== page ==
Threats To Liberty
Historically the 3 major threats to liberty have been: (1) monarchy, (2) socialism (or communism), and (3) Islam.
Monarchy was the original threat to liberty. "Monarchy" is considered to be any society which is lead by an individual or a small
group of individuals, usually the monarch and his family and closest aids. This may be the chief of just a small tribe, the king
of an independent nation, the ruler of a nation that is part of an empire, or an emporer himself that rules over a collecion of
nations. The position of monarch is most commonly passed down from father to oldest son upon the death or severe disability of the
father. In more rare circumstance, the role of monarch is passed to a son other than the oldest, or to a wife, daughter, or other
relative when there are no sons able to serve. However, quite often in history the rold of monarch has been usurped by a relative
not in the line of succession, or by another relative, or another powerful individual, or even by an invading nation.
The monarchy is comprised of the one ruling individual or group of individuals that makes and enforces
the laws of their nation with little or no consent by those over who they rule. Often, all land and other goods of the state are
considered to be the personal property of the monarch(s) to be used as he or she sees fit. Those who live under the monarchs rule
are considered to be the "subjects" of the monarch. The power of a monarch is not necessarily absolute. A monarch will often have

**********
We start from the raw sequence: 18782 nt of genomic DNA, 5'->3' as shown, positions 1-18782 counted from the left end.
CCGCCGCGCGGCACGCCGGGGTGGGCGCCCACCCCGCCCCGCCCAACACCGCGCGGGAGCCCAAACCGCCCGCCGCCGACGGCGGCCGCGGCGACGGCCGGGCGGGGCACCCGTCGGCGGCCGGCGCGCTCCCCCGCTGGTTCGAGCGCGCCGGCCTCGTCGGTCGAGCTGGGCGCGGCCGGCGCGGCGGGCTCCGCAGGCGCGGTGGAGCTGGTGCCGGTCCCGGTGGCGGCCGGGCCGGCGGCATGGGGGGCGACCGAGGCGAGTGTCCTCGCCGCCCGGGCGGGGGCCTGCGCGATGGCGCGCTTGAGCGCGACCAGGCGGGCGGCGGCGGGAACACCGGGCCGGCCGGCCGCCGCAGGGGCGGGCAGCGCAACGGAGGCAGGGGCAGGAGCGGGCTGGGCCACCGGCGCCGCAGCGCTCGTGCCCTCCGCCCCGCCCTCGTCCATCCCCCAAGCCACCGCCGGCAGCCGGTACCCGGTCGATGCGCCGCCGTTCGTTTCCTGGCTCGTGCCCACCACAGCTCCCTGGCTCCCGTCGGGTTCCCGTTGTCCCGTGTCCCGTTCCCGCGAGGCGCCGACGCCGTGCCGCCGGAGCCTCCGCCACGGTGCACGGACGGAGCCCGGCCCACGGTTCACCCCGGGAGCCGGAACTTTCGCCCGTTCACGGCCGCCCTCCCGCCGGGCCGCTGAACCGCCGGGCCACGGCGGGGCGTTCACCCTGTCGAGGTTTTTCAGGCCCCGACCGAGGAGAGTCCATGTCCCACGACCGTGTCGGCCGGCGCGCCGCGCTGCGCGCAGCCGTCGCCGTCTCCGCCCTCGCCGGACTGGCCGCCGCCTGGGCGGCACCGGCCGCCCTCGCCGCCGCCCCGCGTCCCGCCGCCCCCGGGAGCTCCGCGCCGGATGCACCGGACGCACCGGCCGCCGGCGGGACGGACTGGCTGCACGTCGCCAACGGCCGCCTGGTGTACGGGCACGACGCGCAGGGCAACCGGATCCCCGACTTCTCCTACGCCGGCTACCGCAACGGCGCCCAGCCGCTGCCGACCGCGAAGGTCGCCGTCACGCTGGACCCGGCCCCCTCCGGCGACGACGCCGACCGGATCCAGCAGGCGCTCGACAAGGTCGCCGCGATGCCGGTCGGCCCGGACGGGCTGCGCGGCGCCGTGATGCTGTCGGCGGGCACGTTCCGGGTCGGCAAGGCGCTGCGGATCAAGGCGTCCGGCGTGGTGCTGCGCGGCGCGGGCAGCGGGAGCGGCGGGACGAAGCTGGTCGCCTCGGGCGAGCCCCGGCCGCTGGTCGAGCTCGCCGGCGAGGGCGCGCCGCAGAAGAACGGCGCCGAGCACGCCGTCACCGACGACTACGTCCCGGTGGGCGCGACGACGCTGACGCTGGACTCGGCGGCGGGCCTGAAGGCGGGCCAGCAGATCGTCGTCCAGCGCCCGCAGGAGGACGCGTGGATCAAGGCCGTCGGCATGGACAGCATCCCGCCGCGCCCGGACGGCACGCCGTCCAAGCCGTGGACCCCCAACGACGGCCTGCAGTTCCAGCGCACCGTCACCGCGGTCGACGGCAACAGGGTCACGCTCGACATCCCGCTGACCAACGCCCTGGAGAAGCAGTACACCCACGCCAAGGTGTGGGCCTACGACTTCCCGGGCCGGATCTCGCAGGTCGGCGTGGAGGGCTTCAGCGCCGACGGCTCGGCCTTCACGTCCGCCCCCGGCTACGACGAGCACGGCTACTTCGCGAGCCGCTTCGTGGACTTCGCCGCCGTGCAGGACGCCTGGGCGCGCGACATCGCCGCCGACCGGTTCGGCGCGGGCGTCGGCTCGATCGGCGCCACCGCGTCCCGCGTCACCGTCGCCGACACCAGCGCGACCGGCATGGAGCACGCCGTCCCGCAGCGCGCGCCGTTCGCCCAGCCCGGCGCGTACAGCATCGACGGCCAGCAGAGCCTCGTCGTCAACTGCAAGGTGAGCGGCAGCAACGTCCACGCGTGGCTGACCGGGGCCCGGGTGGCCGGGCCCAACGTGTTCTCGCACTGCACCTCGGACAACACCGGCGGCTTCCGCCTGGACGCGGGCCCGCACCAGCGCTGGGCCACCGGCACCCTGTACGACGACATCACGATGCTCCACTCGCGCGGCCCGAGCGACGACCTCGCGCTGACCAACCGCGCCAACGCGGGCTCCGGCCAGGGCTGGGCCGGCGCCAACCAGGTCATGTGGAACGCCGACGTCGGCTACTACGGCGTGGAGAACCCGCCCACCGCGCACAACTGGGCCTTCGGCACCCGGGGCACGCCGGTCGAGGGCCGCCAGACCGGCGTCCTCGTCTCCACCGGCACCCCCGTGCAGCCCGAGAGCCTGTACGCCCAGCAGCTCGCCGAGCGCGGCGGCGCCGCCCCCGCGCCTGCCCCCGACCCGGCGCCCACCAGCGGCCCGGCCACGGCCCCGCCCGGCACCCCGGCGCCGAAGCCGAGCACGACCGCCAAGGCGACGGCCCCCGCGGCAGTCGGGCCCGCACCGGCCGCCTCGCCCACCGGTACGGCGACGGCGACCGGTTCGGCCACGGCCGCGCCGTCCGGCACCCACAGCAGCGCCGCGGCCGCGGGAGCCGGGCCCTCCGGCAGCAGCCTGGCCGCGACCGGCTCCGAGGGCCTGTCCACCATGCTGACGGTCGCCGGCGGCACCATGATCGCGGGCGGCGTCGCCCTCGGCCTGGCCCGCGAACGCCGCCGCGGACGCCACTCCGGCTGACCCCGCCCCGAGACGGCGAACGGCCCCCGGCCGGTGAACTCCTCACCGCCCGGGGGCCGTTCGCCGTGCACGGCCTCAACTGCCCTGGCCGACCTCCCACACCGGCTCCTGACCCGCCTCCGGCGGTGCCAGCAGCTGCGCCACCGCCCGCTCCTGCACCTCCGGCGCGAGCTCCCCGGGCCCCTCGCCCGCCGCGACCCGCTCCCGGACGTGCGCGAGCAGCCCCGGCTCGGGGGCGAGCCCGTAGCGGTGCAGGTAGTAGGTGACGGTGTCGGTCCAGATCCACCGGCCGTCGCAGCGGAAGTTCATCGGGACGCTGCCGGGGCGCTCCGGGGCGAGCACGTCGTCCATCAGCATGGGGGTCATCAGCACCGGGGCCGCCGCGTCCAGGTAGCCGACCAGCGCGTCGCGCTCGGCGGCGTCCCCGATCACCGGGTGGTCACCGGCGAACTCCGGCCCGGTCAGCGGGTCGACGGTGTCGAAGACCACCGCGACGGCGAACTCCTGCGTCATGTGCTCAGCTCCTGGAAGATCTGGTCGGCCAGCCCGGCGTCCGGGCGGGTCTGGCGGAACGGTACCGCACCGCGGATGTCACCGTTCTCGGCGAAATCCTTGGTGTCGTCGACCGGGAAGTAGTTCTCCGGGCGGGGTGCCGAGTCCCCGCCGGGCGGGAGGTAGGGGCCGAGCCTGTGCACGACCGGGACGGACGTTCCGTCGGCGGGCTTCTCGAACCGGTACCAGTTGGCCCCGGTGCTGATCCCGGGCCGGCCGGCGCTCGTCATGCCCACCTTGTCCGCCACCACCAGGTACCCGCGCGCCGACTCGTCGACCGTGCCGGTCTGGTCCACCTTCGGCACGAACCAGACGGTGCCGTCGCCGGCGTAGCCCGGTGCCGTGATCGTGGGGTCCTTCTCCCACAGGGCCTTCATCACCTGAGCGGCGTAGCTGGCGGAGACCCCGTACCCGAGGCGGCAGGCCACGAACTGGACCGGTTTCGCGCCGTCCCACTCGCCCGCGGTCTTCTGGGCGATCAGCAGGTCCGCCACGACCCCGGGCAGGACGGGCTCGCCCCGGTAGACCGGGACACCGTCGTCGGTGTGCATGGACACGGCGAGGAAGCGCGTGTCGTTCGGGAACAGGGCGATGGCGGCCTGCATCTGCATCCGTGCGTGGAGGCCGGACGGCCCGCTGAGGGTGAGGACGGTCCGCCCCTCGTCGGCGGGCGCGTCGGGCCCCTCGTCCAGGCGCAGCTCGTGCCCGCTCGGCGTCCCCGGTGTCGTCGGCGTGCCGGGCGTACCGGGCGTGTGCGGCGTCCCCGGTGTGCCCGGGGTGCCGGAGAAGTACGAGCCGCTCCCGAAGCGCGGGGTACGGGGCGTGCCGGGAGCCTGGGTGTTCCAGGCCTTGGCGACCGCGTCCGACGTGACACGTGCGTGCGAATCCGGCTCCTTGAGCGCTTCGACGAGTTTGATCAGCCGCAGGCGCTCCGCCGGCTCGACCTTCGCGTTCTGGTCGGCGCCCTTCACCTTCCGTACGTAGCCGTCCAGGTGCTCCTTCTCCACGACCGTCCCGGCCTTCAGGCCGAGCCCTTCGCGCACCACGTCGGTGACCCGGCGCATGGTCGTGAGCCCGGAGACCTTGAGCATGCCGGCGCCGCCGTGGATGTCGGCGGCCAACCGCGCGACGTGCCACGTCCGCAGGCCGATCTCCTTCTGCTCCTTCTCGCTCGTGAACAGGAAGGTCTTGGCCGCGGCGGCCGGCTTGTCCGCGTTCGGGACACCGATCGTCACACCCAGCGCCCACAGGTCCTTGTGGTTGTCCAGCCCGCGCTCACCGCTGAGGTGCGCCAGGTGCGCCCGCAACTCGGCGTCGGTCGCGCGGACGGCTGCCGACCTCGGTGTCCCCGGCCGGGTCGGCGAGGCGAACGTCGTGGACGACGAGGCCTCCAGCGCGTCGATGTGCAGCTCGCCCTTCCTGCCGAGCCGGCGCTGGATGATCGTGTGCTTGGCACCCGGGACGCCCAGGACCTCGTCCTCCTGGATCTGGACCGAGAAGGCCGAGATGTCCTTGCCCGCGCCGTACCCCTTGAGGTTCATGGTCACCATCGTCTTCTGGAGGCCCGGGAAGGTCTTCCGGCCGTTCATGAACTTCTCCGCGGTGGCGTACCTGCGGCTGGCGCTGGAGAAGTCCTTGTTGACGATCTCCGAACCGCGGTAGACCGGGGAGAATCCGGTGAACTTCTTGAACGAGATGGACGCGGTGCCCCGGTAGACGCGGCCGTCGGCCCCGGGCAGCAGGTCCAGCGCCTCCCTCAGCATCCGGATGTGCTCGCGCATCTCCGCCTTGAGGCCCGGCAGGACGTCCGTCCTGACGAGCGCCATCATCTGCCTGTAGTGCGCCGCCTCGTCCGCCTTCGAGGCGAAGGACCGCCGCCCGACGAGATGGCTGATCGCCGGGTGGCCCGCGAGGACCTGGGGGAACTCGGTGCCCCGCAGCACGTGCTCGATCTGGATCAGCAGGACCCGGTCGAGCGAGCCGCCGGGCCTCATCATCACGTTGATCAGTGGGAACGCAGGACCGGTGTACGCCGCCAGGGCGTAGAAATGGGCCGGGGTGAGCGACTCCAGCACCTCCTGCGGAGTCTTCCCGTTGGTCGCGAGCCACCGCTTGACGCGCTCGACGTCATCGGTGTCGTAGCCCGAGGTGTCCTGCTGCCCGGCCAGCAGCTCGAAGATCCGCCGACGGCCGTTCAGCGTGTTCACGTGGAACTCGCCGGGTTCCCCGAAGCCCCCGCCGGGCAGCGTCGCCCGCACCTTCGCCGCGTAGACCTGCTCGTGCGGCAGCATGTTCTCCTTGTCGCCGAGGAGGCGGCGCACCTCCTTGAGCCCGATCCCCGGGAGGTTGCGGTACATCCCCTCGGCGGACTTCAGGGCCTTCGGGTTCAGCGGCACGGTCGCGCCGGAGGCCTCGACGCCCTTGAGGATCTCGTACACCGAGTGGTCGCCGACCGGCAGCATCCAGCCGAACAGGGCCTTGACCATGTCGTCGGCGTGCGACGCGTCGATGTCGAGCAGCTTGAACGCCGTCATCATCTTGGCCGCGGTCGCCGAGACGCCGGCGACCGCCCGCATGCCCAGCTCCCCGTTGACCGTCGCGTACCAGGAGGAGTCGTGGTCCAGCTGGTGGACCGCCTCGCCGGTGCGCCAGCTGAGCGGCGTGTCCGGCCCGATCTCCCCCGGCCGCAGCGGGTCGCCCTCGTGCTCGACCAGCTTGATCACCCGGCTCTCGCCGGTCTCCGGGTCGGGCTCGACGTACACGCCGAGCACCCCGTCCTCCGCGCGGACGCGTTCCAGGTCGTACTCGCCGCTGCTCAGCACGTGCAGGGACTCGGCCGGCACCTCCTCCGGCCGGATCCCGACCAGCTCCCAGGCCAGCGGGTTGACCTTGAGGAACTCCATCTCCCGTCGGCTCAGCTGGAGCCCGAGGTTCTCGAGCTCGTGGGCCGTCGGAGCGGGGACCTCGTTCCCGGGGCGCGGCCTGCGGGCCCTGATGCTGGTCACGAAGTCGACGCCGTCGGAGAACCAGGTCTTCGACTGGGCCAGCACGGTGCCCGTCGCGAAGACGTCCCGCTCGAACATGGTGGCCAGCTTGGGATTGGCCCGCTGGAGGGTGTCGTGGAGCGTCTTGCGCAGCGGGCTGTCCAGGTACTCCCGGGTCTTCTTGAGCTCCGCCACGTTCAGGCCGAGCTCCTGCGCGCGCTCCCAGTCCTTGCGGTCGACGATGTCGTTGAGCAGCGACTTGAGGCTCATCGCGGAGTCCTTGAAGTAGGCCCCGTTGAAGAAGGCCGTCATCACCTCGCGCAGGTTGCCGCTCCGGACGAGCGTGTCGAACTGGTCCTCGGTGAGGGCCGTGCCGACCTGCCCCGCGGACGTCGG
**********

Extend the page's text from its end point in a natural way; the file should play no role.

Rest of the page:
to deal with other powerful sectors within his own nation including religious institutions, respected military leaders with their
own troops, plus other wealthy indivuals who the monarch may need to rely on for sources of funding, troops for battle, and even
cooperation to keep from being overthrown.
Starting with the American Revolution of 1776, monarchy entered a period of rapid decline with most major nations around the world
discarding this form of government. There are few governments in the world today that retain monarchy as their form of rule.
A few nations that have still retained some form of monarchy have change their monarch to be more of a role of public relations
with little or no power over actual governance. monarchy, the form of government that was once the most power obstacle to
liberty, is little threat to liberty anywhere in the world anymore.
Socialism / Communism
After the Amerian Revolution in 1776 and over the next century or so, peoples across much of the globe started throwing off